The coronavirus is still spreading throughout the U.S., even as other countries across the world begin to regain some control over the virus. Some states have been hit harder than others, however, and the per capita data shows just how vulnerable some states still are.
In data collected by Johns Hopkins University, the states with the highest per capita rate of COVID-19 are still all in the Eastern U.S. These include New Jersey and Massachusetts, each with above 1,500 cases per 100,000 people. The highest in the country remains New York, which just broke over 2,000 COVID-19 cases per 100,000 people.
However, the per capita data shows how some Midwestern states are quickly catching up to the infection rates Eastern states experienced in March and April. States like Iowa, Nebraska and Illinois are all approaching 1,000 cases per 100,000 people, despite many businesses in these states fully reopening.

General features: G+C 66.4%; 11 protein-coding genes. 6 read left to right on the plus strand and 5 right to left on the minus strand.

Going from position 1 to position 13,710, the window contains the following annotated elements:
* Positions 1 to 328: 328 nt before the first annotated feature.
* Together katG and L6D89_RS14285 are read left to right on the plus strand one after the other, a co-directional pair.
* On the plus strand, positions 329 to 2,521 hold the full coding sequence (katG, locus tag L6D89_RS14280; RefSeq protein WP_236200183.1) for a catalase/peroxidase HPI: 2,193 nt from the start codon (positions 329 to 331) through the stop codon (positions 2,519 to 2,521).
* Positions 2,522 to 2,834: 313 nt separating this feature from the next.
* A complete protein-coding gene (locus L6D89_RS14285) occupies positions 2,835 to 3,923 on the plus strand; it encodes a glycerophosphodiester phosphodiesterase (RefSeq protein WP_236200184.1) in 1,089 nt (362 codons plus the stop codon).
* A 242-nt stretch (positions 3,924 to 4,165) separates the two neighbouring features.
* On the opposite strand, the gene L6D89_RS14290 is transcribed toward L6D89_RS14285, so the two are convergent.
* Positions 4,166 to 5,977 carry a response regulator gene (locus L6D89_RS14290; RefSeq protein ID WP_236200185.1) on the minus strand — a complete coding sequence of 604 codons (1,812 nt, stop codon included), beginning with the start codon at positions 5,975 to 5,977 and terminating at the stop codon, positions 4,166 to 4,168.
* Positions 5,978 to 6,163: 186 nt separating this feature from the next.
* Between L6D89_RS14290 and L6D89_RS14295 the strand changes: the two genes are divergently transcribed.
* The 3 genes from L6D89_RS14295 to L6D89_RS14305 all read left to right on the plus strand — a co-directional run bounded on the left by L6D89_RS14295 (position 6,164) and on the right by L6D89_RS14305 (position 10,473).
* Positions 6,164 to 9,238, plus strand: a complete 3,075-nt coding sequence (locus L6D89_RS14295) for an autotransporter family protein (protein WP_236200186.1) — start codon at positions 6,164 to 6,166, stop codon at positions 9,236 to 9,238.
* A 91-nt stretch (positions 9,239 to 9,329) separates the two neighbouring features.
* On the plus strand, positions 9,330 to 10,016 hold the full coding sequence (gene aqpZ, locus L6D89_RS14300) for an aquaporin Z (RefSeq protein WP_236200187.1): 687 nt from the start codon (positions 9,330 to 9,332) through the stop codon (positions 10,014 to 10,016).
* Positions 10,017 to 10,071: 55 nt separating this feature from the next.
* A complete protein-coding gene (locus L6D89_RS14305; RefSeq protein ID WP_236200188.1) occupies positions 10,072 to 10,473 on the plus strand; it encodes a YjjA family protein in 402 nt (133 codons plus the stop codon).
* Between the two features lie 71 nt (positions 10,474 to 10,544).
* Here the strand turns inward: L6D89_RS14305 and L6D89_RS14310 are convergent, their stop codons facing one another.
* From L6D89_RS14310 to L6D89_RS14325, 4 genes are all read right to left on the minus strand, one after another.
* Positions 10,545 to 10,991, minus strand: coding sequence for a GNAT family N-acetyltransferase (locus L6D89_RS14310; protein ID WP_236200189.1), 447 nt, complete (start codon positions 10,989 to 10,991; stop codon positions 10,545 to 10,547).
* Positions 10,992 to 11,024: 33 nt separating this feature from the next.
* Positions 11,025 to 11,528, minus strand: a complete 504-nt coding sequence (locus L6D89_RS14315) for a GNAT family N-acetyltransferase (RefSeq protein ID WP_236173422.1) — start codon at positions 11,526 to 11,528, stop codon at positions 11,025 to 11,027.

While the three largest states by population all have relatively low per capita rates of infection so far, California, Texas and Florida are all reporting substantial spikes in COVID-19 cases over the last couple of weeks as communities and businesses reopen. These three states, along with several others, are reporting record numbers of new cases and new hospitalizations for the month of June. Overall, 33 states and U.S. territories have a rolling average of new cases that was higher than last week.